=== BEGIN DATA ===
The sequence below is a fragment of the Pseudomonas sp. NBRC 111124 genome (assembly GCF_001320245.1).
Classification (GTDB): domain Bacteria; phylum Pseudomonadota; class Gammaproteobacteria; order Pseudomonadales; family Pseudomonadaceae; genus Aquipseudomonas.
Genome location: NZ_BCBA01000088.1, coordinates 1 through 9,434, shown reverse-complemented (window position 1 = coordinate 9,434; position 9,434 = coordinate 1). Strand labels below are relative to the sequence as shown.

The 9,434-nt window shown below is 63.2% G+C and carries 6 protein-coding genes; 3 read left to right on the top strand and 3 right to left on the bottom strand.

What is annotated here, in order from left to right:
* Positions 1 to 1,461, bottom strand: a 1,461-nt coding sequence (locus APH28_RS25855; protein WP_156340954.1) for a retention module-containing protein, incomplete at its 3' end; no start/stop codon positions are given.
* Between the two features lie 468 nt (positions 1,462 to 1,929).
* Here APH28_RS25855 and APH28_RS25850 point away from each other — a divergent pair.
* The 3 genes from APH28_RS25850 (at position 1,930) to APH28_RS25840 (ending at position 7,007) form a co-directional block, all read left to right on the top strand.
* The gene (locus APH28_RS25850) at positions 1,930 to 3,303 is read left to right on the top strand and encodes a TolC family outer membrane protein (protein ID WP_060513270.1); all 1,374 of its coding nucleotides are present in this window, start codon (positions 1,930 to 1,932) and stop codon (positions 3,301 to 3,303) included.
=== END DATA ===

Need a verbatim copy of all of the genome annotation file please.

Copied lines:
The sequence below is a fragment of the Pseudomonas sp. NBRC 111124 genome (assembly GCF_001320245.1).
Classification (GTDB): domain Bacteria; phylum Pseudomonadota; class Gammaproteobacteria; order Pseudomonadales; family Pseudomonadaceae; genus Aquipseudomonas.
Genome location: NZ_BCBA01000088.1, coordinates 1 through 9,434, shown reverse-complemented (window position 1 = coordinate 9,434; position 9,434 = coordinate 1). Strand labels below are relative to the sequence as shown.

The 9,434-nt window shown below is 63.2% G+C and carries 6 protein-coding genes; 3 read left to right on the top strand and 3 right to left on the bottom strand.

What is annotated here, in order from left to right:
* Positions 1 to 1,461, bottom strand: a 1,461-nt coding sequence (locus APH28_RS25855; protein WP_156340954.1) for a retention module-containing protein, incomplete at its 3' end; no start/stop codon positions are given.
* Between the two features lie 468 nt (positions 1,462 to 1,929).
* Here APH28_RS25855 and APH28_RS25850 point away from each other — a divergent pair.
* The 3 genes from APH28_RS25850 (at position 1,930) to APH28_RS25840 (ending at position 7,007) form a co-directional block, all read left to right on the top strand.
* The gene (locus APH28_RS25850) at positions 1,930 to 3,303 is read left to right on the top strand and encodes a TolC family outer membrane protein (protein ID WP_060513270.1); all 1,374 of its coding nucleotides are present in this window, start codon (positions 1,930 to 1,932) and stop codon (positions 3,301 to 3,303) included.